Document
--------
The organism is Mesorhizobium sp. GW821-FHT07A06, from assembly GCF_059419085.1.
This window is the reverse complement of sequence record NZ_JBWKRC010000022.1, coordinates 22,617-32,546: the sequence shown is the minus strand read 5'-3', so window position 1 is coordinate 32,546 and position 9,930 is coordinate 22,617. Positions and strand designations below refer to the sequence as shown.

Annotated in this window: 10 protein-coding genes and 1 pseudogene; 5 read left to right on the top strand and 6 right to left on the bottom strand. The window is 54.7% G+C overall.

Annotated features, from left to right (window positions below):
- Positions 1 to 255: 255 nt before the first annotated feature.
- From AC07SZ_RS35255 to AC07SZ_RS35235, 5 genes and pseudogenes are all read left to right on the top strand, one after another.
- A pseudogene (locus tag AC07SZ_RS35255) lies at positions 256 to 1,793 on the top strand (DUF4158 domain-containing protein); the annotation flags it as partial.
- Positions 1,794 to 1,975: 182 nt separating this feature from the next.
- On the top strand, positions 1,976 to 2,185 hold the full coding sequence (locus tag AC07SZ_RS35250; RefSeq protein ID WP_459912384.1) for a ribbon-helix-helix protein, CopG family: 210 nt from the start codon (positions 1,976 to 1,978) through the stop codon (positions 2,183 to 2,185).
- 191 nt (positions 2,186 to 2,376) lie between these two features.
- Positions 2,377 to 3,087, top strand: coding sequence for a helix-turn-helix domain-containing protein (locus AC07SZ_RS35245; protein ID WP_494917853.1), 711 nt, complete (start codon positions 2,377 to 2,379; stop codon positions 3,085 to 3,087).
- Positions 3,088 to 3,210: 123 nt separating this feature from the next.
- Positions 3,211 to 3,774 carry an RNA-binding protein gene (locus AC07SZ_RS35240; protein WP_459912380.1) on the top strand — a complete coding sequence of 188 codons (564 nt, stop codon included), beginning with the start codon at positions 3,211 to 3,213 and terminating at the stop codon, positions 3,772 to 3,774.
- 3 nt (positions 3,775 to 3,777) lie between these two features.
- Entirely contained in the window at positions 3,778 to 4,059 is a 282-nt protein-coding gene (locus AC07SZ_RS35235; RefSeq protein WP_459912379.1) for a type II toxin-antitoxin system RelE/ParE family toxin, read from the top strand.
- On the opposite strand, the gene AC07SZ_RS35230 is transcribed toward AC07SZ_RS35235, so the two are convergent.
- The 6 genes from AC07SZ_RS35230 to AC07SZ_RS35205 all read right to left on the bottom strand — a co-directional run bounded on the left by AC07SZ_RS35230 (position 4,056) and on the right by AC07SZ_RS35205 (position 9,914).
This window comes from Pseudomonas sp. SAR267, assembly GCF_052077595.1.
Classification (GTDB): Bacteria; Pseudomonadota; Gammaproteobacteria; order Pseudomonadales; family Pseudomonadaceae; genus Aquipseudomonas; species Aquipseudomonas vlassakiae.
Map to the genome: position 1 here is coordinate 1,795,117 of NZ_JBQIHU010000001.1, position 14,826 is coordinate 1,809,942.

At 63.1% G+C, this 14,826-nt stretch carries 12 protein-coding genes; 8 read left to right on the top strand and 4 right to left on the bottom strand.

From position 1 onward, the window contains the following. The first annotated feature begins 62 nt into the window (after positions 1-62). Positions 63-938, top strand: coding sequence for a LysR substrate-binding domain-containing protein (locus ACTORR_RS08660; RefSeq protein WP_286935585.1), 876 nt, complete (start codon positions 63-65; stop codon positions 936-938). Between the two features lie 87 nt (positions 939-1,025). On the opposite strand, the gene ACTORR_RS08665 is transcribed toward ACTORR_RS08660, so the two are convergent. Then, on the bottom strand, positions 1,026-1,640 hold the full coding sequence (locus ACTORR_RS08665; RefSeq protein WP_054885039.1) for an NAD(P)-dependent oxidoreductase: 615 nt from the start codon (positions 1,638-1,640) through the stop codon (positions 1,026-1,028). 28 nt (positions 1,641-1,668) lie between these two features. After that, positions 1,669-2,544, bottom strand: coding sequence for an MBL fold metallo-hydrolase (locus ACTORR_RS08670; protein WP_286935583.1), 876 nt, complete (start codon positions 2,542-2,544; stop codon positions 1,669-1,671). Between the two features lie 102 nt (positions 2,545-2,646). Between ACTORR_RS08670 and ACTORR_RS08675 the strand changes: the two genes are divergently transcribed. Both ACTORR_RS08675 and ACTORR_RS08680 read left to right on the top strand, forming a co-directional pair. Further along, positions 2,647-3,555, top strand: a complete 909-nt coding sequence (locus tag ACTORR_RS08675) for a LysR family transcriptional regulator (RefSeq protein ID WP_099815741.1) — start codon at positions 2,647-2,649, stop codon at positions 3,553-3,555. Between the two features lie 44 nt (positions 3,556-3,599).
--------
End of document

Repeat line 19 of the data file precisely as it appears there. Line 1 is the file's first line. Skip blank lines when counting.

Classification (GTDB): Bacteria; Pseudomonadota; Gammaproteobacteria; order Pseudomonadales; family Pseudomonadaceae; genus Aquipseudomonas; species Aquipseudomonas vlassakiae.